Fortunately, besides deep-learning based visual trackers, several other machine-learning based trackers have also shown promising performances on OTB-100 and VOT2015 benchmarks. In [9], the OAB (online boosting) feature extraction was proposed to construct the object appearance model. It utilized the only one positive sample, i.e., the tracking location in the current frame to update the model, making the tracker easy to drift if the sample was misaligned. Then, the SemiB (semisupervised boosting) tracker was designed to alleviate the huge uncertainty of the "one sample update strategy". The basic rules therein were that only the initial samples were labelled and left the samples in later frames unlabelled. Then, the continuously updated boosting classifier decided which samples were positive or negative. To further void the tracking drift issue introduced by sample ambiguity in OAB tracker, the MIL (Multiple Instance Learning) [10, 11] tracker was proposed. In [10, 11] the training samples are in the form of bags. If a bag contained all negative examples, then it was negative; otherwise it was positive. Then the classifier was trained by optimizing the maximum likelihood probability, but as a function of the bags instead of the samples. The extensive results showed that MIL tracker could greatly ease the sample ambiguity problem with fewer parameter tweaks but turned to easily select indiscriminative features. Toward this issue, in [12], an EMIL (enhanced multiple instance learning) tracker was proposed. The point was to use a dynamic way to replace the traditional logistic function. These methods belong to the "tracking by detection" category, which transfer the object tracking challenge into object detection problem. There is no doubt that it is possible to get very fantastic tracking accuracy by borrowing some complicated techniques from the object detection domain. However, by doing so, the dynamic optimization between trackers and detectors is not established and we also sacrifice the desired real-time property for a practical system. Motivated by this insight, Kalal et al. [13] proposed a novel predator framework for long-term face tracking in unconfined video streams. This seminal work explicitly decomposed the tracker into three parts: tracking, learning, and detection. The complementarity of these three parts resulted in superior robustness to nonrigid deformation, rotation, and illumination change. However, when applied to inland CCTV ship tracking, predator algorithm has two main limitations. For one thing, when the target ship is partially or completely occluded by other objects, predator tracker is easily to drift to the covered object and cannot keep track of the target ship when the occlusion disappears. For another, the target ship may suffer potential diverse scale variations when it moves close or far away from the CCTV camera, which easily breaks the predator tracker's assumption of 3-5 elements in scale space.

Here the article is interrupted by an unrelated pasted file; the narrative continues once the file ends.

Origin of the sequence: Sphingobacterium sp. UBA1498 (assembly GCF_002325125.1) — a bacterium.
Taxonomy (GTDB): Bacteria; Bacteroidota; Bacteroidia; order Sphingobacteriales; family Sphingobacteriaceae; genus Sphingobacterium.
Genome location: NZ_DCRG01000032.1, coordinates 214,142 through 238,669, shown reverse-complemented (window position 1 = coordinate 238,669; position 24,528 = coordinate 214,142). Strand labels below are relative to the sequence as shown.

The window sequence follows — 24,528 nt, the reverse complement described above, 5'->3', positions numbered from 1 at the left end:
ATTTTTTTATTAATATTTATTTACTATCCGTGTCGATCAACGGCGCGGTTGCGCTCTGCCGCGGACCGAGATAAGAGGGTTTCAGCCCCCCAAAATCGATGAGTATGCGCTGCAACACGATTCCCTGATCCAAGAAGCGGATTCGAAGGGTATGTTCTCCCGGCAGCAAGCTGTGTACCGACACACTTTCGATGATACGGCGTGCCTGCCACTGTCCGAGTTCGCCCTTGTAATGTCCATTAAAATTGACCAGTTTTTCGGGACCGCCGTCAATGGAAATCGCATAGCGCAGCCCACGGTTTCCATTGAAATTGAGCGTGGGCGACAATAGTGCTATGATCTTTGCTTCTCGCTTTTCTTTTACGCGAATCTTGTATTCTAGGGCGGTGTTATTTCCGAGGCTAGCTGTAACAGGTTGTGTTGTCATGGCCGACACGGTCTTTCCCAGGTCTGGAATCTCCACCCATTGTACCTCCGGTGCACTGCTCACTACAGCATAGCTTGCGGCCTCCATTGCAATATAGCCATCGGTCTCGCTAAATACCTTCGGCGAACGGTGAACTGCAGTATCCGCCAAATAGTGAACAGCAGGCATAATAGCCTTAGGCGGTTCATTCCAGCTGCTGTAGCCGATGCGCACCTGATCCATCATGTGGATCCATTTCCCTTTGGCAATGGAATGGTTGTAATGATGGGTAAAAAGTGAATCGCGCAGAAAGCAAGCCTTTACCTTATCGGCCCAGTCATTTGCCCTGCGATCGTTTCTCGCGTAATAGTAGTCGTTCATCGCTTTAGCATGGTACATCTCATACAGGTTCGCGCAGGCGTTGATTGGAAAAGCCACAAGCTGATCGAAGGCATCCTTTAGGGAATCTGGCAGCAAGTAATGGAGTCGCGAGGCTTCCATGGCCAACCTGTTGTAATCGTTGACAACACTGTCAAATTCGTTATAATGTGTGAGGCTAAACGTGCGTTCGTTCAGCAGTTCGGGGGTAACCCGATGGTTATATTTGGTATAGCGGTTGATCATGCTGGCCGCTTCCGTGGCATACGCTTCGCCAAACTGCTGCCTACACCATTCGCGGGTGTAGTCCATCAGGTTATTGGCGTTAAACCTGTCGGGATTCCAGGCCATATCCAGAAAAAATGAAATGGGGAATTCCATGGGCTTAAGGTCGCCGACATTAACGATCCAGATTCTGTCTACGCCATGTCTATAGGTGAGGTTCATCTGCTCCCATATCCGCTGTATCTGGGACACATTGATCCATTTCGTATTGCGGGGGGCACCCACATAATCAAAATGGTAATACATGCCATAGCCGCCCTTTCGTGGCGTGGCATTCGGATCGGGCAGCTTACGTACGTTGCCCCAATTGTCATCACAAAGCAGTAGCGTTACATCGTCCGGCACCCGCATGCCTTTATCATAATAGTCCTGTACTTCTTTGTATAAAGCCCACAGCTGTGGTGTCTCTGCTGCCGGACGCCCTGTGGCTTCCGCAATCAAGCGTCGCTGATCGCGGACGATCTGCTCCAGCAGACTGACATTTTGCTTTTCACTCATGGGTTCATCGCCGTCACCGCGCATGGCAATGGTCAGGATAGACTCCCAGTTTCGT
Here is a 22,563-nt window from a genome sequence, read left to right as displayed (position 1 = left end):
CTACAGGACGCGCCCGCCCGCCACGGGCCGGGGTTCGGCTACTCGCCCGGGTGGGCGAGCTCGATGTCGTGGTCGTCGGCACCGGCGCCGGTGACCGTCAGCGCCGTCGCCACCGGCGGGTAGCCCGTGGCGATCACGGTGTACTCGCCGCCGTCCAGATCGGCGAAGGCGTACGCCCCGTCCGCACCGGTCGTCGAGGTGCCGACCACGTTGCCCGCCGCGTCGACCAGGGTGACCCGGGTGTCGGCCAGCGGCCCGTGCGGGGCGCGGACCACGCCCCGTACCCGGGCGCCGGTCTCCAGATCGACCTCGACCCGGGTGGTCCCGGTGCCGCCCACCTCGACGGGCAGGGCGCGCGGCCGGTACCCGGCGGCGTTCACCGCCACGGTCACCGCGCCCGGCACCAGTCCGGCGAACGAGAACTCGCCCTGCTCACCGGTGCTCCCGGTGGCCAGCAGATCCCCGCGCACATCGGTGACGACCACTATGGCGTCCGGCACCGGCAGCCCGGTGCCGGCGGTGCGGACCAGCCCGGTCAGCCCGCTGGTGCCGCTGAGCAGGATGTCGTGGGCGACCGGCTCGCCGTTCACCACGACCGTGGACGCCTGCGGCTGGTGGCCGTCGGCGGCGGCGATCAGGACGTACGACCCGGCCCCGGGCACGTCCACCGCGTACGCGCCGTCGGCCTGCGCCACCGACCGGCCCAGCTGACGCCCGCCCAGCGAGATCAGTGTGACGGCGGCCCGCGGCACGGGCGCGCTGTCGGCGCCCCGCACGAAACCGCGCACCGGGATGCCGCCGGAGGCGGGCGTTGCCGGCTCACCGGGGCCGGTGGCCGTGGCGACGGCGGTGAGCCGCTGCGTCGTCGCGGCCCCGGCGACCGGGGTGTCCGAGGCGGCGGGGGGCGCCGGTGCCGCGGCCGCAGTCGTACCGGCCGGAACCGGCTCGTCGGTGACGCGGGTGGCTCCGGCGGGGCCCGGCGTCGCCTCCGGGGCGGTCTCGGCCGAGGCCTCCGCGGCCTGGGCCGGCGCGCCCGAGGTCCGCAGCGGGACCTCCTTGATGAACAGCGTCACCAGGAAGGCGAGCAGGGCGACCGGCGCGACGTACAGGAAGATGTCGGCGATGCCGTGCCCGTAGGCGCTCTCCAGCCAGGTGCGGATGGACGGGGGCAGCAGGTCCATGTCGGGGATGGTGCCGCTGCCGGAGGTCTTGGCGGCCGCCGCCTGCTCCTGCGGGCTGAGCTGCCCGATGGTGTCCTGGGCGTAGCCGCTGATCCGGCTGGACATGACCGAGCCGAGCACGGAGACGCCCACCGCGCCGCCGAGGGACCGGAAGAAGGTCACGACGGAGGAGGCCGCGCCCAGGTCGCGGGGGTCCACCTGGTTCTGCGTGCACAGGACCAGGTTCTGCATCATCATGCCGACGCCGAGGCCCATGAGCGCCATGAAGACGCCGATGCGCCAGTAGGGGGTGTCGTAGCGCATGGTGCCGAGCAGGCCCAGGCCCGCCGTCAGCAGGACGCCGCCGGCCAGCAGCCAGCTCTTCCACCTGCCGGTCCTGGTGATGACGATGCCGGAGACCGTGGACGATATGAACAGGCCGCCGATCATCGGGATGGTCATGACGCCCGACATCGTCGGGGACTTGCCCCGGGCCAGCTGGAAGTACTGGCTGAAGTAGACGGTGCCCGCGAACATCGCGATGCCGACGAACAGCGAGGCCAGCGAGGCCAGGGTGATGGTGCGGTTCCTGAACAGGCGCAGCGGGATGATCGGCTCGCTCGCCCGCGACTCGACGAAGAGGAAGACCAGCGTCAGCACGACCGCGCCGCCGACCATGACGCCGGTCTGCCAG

In this paper, we aim to construct a practical inland CCTV ship tracking system. To achieve this goal, motivated by the discussions, we build our algorithm based on predator framework since it has demonstrated favourable accuracy with decent time consumption. This choice ensures our system to have a solid basis. On the other side, suitable strategies should be carefully designed when we attack the challenge of occlusion and scale distractors since predator framework has deficiency on them. Specifically, a random projection based short-term tracker is designed to ease the tracking drift issue when the target ship is under occlusion. Meanwhile, a forward-backward feedback strategy is designed to track the scale variation. The results demonstrate great improvements over the predator algorithm, as well as several other state-of-the-art trackers. We organize the rest paper as follows: Section 2 reviews the predator framework from a control system perspective. Section 3 details the proposed method. Section 4 evaluates our tracker on challenging sequences. Finally, Section 5 presents the concluding remarks.